Man Ray’s Shakespearean Equations: All’s Well That Ends Well

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(left) Mathematical Object: Algebraic Surface of Degree 4, c. 1900. Wood, 3 1/8 x 2 3/8 in. Made by Joseph Caron. The Institut Henri Poincaré, Paris, France. Photo: Elie Posner (middle) Man Ray, Mathematical Object, 1934-35. Gelatin silver print, 9 1/2 x 11 3/4 in. Courtesy of Marion Meyer, Paris. © Man Ray Trust / Artists Rights Society (ARS), NY / ADAGP, Paris 2015 (right) Man Ray, Shakespearean Equation, All’s Well that Ends Well, 1948. Oil on canvas, 16 x 19 7/8 in. Courtesy of Marion Meyer, Paris. © Man Ray Trust / Artists Rights Society (ARS), NY / ADAGP, Paris 2015

Defying easy categorization as comedy or tragedy, Shakespeare’s All’s Well That Ends Well—with its curious mixture of fairytale logic, gender role reversals, and cynical realism—and Man Ray’s corresponding painting provide a fitting finale to this journey from mathematics to Shakespeare. Removing the wood and metal supports of the mathematical models (seen in the left and middle images above) and placing the untethered forms against an undulating white cloth, Man Ray created a composition in which the objects occupy an ambiguous space between the real and the surreal. These small models find their apotheosis almost a decade later in a 1956 pen-and ink drawing, attesting to the fact that the models he encountered in 1930s Paris continued to haunt and inspire him for years to come. They have gone from three-dimensional objects, once of great utility to mathematicians, into abstract, ethereal forms.

Wendy Grossman, Exhibition Curator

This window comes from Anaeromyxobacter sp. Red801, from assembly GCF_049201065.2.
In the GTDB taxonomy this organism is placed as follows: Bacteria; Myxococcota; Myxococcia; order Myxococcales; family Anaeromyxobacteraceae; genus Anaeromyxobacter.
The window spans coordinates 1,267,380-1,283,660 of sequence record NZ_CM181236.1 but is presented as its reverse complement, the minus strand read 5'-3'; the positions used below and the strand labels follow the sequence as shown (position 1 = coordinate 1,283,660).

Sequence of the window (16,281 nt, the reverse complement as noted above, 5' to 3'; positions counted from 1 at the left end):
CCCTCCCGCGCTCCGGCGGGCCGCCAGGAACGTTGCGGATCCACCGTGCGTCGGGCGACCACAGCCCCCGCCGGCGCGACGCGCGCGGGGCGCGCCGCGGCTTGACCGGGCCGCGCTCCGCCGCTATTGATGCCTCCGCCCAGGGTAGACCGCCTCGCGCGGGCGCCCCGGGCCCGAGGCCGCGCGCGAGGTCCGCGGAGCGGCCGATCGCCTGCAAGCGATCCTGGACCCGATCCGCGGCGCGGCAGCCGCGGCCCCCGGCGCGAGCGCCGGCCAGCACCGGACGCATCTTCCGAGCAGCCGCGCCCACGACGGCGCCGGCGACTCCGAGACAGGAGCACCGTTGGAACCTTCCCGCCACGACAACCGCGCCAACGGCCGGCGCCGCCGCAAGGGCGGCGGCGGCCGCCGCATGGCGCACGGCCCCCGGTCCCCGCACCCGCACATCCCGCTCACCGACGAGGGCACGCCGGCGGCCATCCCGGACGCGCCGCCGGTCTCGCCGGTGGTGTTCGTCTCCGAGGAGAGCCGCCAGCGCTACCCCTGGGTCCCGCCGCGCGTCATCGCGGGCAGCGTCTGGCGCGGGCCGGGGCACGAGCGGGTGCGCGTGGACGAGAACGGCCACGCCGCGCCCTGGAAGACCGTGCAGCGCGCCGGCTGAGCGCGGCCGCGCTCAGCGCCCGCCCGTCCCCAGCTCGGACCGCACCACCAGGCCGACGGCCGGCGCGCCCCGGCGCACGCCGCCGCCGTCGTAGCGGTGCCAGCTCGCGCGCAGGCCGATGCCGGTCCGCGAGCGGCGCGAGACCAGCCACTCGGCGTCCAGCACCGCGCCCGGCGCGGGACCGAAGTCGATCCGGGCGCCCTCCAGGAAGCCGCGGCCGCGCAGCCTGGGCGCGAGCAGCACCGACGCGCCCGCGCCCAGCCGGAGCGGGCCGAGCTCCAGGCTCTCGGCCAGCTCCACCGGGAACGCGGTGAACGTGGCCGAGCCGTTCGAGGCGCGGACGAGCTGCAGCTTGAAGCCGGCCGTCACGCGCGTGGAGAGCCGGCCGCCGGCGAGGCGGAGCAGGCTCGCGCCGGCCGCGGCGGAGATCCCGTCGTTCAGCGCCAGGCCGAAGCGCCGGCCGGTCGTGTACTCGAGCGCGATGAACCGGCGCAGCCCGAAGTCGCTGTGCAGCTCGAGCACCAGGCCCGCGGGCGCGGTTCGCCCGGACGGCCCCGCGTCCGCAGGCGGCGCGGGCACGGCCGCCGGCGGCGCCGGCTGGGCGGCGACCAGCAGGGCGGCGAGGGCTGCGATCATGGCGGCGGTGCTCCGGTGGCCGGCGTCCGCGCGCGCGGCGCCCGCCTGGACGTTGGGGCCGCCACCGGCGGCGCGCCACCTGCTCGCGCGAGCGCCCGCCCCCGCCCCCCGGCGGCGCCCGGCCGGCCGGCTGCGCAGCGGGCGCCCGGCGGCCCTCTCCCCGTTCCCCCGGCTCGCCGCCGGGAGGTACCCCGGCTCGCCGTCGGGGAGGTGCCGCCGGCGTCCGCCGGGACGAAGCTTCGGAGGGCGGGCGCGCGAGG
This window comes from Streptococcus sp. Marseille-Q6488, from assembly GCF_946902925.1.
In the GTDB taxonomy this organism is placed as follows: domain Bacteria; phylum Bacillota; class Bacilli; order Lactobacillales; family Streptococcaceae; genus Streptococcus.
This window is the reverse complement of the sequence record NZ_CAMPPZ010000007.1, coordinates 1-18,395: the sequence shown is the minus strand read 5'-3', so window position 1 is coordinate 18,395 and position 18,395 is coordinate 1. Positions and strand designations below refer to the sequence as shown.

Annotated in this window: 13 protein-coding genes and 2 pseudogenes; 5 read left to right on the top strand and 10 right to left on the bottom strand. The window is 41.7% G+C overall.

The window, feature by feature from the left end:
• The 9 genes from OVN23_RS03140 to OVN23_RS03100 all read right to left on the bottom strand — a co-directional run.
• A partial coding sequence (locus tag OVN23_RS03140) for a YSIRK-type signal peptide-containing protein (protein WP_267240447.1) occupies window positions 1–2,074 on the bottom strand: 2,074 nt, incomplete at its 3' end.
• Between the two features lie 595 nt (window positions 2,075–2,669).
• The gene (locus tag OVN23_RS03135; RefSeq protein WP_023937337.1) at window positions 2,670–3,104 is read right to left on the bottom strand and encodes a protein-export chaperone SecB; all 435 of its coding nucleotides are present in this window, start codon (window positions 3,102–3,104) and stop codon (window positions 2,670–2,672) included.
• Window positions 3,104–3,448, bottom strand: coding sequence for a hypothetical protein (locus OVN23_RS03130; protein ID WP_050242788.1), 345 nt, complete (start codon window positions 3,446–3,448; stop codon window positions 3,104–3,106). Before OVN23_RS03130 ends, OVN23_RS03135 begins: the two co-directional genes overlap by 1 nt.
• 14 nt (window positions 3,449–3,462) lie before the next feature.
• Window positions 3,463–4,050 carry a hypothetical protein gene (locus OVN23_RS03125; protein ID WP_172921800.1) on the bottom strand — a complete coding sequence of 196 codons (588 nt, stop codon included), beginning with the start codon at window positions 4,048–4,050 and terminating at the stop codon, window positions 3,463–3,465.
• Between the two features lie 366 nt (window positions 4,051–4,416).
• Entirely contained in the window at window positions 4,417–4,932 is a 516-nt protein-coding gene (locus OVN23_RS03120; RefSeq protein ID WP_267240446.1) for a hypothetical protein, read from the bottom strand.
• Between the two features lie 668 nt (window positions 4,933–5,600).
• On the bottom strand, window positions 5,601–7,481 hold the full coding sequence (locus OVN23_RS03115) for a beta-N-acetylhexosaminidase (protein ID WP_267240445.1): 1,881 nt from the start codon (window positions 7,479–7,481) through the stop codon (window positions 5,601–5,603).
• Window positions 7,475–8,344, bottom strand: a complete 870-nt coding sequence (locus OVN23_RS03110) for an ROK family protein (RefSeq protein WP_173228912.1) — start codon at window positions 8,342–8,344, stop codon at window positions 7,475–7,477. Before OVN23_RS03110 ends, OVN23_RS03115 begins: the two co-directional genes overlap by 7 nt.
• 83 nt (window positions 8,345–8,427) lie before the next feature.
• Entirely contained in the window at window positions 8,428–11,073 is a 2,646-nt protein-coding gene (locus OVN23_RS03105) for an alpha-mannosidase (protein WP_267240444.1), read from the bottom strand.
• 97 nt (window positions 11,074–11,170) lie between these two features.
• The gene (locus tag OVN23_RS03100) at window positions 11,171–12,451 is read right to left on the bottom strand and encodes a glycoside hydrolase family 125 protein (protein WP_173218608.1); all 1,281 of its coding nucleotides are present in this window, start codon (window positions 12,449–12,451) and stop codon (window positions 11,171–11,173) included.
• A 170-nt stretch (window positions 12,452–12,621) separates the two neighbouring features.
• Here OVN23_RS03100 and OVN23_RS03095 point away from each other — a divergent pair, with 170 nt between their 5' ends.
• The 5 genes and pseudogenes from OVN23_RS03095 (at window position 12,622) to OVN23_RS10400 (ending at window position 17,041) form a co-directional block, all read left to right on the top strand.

Van Gogh, Yashima, and Lazzari

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Vincent van Gogh, Entrance to the Public Gardens in Arles, 1888. Oil on canvas, 28 1/2 x 35 3/4 in. The Phillips Collection, Washington, DC, Acquired 1930

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Taro Yashima, Tree, 1940, Oil on canvas, 15 1/8 x 18 in. The Phillips Collection, Washington, DC, Acquisition date unknown

Today, March 30, we celebrate Vincent van Gogh’s birthday; 2015 is an especially poignant year as it marks 125 years since his death. Van Gogh, a painter whom Duncan Phillips admired throughout his entire collecting career, was celebrated for his modern expressionist painting style. Phillips wrote plenty about his technique, describing him uniquely as, “by turns, Japanese and Gothic.” As an art connoisseur who often drew unprecedented connections, Phillips’s statement may seem farfetched. But in examining one of Van Gogh’s works juxtaposed with both a Japanese painting and a Gothic painting, it becomes clear what Phillips meant.